Small bronze reductions were suitable for the less grand. A Still Life with ‘Spinario’ by Pieter Claesz, 1628, is conserved at the Rijksmuseum; among the riches emblemmatic of the good life, it displays a small plaster model of the Spinario.[8]

There were also marble copies. The Medici Roman marble seems to have been among the collection of antiquities assembled in the gardens at San Marco, Florence, which were the resort of the humanists in the circle of Lorenzo il Magnifico, who opened his collection to young artists to study from. The young Michelangelo profited from this early exposure to antique sculpture, and it has been discussed whether Masaccio was influenced by the Medici Spinario or by the bronze he saw in Rome in the 1420s,[9] but Filippo Brunelleschi more certainly adapted the Spinario’s pose for the left-hand attendant in the bronze competition panel, The Sacrifice of Isaac 1401, his trial piece for the doors of the Baptistery of San Giovanni.[10]

The formerly popular title Il Fedele (“The faithful boy”) derived from an anecdote invented to give this intimate and naturalistic study a more heroic civic setting: the faithful messenger, a mere shepherd boy, had delivered his message to the Roman Senate first, only then stopping to remove a painful thorn from his foot: the Roman Senate commemorated the event. Such a story was already deflated in Paolo Alessandro Maffei’s Raccolta di statue antiche e moderni… of 1704[11]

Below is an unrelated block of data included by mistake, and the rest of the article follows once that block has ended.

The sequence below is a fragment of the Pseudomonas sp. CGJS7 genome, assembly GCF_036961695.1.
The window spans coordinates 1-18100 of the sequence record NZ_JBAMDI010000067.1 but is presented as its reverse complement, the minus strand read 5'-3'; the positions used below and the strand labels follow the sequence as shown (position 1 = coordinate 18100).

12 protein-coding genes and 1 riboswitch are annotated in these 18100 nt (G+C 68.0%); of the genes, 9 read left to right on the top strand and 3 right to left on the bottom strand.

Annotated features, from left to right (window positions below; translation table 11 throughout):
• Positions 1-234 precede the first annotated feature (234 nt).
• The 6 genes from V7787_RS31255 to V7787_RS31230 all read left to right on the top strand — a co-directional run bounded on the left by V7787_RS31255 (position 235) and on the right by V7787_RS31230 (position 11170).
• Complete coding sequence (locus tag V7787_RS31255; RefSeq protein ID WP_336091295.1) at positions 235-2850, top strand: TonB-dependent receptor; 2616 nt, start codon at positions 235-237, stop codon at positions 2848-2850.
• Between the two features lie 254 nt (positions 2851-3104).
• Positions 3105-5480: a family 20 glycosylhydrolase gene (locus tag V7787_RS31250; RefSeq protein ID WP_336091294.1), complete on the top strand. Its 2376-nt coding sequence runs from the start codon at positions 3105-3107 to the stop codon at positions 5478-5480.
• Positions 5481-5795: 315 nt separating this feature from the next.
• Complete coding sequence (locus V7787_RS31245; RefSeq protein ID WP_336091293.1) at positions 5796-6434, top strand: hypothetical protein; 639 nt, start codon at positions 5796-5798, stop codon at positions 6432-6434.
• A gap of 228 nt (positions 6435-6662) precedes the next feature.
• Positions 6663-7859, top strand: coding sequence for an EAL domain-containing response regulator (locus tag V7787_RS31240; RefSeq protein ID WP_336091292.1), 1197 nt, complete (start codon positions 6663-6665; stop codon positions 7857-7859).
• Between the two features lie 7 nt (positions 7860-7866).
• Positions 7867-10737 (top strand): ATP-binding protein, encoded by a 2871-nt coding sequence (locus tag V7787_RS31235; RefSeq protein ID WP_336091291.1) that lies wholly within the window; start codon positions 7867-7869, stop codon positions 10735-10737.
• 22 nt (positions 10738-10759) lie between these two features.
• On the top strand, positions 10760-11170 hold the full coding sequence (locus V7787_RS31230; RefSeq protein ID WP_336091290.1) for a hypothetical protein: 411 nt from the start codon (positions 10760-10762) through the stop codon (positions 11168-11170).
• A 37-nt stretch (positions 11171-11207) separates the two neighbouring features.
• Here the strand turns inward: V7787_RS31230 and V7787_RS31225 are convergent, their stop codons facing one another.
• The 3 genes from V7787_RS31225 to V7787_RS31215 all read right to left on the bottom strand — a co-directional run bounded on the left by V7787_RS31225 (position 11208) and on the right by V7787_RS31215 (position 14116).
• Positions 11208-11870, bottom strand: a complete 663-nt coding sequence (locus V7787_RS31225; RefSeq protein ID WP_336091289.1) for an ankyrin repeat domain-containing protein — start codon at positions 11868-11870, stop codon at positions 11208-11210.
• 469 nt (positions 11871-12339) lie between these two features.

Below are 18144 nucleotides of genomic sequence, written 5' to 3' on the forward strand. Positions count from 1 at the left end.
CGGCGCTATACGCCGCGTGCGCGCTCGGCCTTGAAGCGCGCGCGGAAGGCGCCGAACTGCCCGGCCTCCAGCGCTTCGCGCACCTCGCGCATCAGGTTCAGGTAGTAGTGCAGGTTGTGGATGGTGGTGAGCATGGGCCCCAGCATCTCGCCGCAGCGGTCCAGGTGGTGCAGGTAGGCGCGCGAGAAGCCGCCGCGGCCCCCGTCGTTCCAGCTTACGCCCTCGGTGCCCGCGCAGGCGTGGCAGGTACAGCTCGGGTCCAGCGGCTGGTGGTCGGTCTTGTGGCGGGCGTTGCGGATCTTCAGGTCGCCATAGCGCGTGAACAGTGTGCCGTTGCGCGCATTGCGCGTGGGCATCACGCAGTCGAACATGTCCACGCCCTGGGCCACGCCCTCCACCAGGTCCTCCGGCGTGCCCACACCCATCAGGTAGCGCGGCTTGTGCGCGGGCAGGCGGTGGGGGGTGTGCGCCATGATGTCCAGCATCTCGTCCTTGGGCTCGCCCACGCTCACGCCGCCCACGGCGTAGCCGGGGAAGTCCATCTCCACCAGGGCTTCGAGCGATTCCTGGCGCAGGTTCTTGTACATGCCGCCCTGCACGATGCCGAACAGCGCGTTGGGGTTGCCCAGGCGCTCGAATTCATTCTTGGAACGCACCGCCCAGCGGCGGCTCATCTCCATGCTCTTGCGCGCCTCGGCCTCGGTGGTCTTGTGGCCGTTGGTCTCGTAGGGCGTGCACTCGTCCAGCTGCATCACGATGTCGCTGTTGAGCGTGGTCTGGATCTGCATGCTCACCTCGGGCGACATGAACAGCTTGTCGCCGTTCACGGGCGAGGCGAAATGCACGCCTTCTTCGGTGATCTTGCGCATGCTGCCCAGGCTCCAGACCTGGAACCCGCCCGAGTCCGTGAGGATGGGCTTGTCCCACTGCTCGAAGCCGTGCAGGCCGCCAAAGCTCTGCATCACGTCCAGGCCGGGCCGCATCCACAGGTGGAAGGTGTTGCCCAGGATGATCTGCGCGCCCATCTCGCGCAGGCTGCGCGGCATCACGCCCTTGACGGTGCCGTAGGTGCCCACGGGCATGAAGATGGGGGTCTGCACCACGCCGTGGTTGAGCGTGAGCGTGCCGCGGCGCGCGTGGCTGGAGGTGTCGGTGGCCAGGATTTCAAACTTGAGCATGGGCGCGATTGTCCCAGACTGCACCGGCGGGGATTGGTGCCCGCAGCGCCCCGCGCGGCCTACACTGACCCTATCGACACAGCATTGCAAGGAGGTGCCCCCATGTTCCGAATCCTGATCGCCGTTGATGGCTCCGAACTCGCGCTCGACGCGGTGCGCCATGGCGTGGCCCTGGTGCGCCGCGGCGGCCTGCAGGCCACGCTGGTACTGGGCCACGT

Taking into account Hellenistic marble variants that have been discovered, of which the best is the Thorn-Puller from the Castellani collection now in the British Museum,[12] none of which have the archaizing qualities of the bronze Spinario, recent scholarship has tended to credit this as a Roman bronze of the first century CE, with a head adapted from an archaic prototype.[13]

 

http://www.italianways.com/lo-spinario-ragazzo-con-mistero/

https://en.wikipedia.org/wiki/Boy_with_Thorn

http://www.giacobbegiusti.com

Giacobbe Giusti, Ancient bronze sculptures comes to Getty Museum

Giacobbe Giusti, Ancient bronze sculptures comes to  Getty Museum

The Pompeii Apollo”

 

 

Bronze statues

Kenneth Lapatin, associate curator at the J. Paul Getty Museum, gestures toward a sculpture which is part of the “Power and Pathos: Bronze Sculpture of Hellenistic World” exhibit in Los Angeles, Monday, July 27, 2015. (AP / Nick Ut)

John Rogers, The Associated Press
Published Tuesday, July 28, 2015 9:35AM EDT

LOS ANGELES — It’s almost as if the dozens of exquisitely detailed, often perfectly intact bronze sculptures on display at the J. Paul Getty Museum disappeared into an ancient witness-protection program — and decided to stay there for thousands of years.